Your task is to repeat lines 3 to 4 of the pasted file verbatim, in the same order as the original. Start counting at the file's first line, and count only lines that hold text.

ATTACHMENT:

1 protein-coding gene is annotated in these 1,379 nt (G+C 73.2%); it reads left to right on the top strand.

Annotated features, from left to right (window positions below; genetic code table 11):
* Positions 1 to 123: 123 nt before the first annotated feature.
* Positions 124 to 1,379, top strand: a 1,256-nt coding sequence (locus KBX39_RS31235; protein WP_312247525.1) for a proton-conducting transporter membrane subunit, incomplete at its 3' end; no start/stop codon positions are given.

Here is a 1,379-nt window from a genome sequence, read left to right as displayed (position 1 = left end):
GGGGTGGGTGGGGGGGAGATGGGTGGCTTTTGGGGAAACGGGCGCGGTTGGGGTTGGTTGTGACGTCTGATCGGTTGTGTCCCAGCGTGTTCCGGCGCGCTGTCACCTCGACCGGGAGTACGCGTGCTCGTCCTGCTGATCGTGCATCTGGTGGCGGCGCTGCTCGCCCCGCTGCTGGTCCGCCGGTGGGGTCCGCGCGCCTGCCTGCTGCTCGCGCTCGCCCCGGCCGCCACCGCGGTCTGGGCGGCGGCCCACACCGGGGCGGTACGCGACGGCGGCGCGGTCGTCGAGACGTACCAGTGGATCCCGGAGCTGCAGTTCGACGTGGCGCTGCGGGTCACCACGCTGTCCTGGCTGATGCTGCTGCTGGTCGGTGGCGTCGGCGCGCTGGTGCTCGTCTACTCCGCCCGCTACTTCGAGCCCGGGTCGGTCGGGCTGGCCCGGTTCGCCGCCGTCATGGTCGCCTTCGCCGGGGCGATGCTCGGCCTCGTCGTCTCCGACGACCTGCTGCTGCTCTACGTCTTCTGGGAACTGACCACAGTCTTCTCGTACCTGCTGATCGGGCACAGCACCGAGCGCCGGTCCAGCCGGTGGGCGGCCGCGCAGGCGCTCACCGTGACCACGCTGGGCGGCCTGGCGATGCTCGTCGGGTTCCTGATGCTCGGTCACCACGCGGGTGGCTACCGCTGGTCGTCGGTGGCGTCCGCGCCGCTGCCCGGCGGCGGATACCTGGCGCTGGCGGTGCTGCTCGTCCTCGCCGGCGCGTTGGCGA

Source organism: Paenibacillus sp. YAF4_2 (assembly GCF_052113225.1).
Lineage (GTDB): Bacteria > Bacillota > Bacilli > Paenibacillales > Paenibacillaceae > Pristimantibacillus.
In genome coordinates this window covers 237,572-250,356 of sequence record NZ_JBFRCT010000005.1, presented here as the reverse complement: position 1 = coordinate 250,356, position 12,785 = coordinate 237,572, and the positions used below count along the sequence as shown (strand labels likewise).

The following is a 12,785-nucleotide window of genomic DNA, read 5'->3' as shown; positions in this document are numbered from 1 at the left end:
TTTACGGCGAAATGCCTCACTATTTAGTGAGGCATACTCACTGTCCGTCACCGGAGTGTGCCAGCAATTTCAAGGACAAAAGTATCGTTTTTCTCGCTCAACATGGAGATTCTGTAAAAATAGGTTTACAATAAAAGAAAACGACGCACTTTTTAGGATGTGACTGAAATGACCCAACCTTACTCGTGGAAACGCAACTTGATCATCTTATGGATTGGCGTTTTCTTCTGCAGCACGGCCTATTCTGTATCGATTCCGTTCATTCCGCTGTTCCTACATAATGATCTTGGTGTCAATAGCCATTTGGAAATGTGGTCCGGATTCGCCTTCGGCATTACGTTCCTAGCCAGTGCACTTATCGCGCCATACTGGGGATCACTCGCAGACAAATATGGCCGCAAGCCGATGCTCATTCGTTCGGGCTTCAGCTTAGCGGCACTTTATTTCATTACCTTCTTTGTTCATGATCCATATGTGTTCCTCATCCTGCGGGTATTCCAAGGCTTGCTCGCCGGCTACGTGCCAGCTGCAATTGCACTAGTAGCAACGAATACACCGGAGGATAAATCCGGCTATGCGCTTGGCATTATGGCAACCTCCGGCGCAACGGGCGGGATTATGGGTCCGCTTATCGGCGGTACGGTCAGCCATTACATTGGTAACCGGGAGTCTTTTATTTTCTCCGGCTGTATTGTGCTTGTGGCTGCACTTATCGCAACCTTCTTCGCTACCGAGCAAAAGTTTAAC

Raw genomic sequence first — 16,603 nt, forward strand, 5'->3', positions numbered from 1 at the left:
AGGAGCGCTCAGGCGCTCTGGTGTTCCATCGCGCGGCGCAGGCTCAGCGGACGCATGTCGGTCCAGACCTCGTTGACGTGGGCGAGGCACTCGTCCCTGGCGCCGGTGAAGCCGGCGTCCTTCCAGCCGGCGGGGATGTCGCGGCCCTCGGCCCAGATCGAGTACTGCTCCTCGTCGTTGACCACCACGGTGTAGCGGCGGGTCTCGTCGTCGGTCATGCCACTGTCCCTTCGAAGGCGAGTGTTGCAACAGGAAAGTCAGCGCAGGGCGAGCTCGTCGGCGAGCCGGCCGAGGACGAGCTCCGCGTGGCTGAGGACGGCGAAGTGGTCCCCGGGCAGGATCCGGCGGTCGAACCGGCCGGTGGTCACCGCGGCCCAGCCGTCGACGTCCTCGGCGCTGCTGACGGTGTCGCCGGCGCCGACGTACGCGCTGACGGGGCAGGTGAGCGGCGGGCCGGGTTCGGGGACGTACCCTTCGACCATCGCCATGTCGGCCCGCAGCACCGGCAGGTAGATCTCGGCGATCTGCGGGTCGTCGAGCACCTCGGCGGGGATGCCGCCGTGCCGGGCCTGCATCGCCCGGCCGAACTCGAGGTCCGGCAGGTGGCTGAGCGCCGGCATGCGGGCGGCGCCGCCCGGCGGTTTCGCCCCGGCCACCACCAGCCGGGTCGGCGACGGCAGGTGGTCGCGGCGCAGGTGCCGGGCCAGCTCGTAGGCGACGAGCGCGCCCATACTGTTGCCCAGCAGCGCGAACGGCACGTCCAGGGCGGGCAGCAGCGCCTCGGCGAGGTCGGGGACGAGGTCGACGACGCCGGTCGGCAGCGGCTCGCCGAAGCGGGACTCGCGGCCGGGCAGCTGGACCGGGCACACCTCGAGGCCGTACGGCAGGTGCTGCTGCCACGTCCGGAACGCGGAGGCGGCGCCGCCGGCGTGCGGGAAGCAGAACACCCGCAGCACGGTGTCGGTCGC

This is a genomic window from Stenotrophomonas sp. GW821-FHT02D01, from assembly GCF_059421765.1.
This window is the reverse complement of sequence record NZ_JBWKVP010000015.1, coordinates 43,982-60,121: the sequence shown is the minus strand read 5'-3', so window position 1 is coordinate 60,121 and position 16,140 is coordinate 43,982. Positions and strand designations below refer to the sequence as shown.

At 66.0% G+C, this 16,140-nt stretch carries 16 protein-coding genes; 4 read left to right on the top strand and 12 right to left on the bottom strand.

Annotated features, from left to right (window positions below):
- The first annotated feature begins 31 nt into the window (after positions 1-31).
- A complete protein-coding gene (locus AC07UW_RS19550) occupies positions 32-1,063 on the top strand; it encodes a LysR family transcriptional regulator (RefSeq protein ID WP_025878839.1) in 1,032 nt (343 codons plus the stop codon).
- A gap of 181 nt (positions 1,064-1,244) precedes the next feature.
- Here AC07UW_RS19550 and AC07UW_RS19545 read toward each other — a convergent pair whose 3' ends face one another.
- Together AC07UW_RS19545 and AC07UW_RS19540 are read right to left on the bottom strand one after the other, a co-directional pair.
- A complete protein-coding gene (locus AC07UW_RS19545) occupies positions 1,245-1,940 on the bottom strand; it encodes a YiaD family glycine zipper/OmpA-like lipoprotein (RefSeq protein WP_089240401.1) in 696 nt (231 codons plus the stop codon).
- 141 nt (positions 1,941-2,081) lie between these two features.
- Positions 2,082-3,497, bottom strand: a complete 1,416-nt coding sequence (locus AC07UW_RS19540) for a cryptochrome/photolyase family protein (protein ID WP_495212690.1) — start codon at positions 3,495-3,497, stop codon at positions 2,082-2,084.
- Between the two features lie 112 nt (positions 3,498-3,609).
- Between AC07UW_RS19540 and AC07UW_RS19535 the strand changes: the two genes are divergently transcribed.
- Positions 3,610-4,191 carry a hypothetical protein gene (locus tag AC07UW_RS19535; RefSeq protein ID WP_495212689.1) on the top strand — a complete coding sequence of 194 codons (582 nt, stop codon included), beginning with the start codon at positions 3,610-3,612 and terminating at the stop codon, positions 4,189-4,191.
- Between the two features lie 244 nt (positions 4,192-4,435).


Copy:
* Positions 1 to 123: 123 nt before the first annotated feature.
* Positions 124 to 1,379, top strand: a 1,256-nt coding sequence (locus KBX39_RS31235; protein WP_312247525.1) for a proton-conducting transporter membrane subunit, incomplete at its 3' end; no start/stop codon positions are given.